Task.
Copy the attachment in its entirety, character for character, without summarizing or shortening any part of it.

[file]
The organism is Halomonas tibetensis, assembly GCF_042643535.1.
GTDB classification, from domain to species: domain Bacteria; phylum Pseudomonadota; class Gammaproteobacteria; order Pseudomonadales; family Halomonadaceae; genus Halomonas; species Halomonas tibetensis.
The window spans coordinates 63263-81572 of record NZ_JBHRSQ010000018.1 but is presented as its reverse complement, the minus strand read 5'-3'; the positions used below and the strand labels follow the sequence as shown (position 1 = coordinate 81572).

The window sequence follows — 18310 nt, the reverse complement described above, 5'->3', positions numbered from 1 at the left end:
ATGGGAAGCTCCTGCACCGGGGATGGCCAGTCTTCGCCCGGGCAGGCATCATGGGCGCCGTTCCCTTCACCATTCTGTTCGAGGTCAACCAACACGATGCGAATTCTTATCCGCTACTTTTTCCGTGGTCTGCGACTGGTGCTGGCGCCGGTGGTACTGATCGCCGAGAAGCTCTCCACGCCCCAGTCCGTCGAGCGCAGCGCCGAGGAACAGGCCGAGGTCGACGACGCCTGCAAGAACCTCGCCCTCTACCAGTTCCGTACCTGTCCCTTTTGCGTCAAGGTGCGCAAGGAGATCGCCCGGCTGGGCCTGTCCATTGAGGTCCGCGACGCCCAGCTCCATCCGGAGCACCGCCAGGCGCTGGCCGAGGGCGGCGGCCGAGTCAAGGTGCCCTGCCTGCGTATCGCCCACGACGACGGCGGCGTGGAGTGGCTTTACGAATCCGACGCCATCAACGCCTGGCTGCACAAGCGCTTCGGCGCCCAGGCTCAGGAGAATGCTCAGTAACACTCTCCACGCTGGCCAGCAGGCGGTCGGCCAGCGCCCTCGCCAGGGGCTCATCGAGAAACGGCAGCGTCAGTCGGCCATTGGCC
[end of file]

The organism is Halomonas tibetensis, assembly GCF_042643535.1.
GTDB classification, from domain to species: domain Bacteria; phylum Pseudomonadota; class Gammaproteobacteria; order Pseudomonadales; family Halomonadaceae; genus Halomonas; species Halomonas tibetensis.
The window spans coordinates 63263-81572 of record NZ_JBHRSQ010000018.1 but is presented as its reverse complement, the minus strand read 5'-3'; the positions used below and the strand labels follow the sequence as shown (position 1 = coordinate 81572).

The window sequence follows — 18310 nt, the reverse complement described above, 5'->3', positions numbered from 1 at the left end:
ATGGGAAGCTCCTGCACCGGGGATGGCCAGTCTTCGCCCGGGCAGGCATCATGGGCGCCGTTCCCTTCACCATTCTGTTCGAGGTCAACCAACACGATGCGAATTCTTATCCGCTACTTTTTCCGTGGTCTGCGACTGGTGCTGGCGCCGGTGGTACTGATCGCCGAGAAGCTCTCCACGCCCCAGTCCGTCGAGCGCAGCGCCGAGGAACAGGCCGAGGTCGACGACGCCTGCAAGAACCTCGCCCTCTACCAGTTCCGTACCTGTCCCTTTTGCGTCAAGGTGCGCAAGGAGATCGCCCGGCTGGGCCTGTCCATTGAGGTCCGCGACGCCCAGCTCCATCCGGAGCACCGCCAGGCGCTGGCCGAGGGCGGCGGCCGAGTCAAGGTGCCCTGCCTGCGTATCGCCCACGACGACGGCGGCGTGGAGTGGCTTTACGAATCCGACGCCATCAACGCCTGGCTGCACAAGCGCTTCGGCGCCCAGGCTCAGGAGAATGCTCAGTAACACTCTCCACGCTGGCCAGCAGGCGGTCGGCCAGCGCCCTCGCCAGGGGCTCATCGAGAAACGGCAGCGTCAGTCGGCCATTGGCC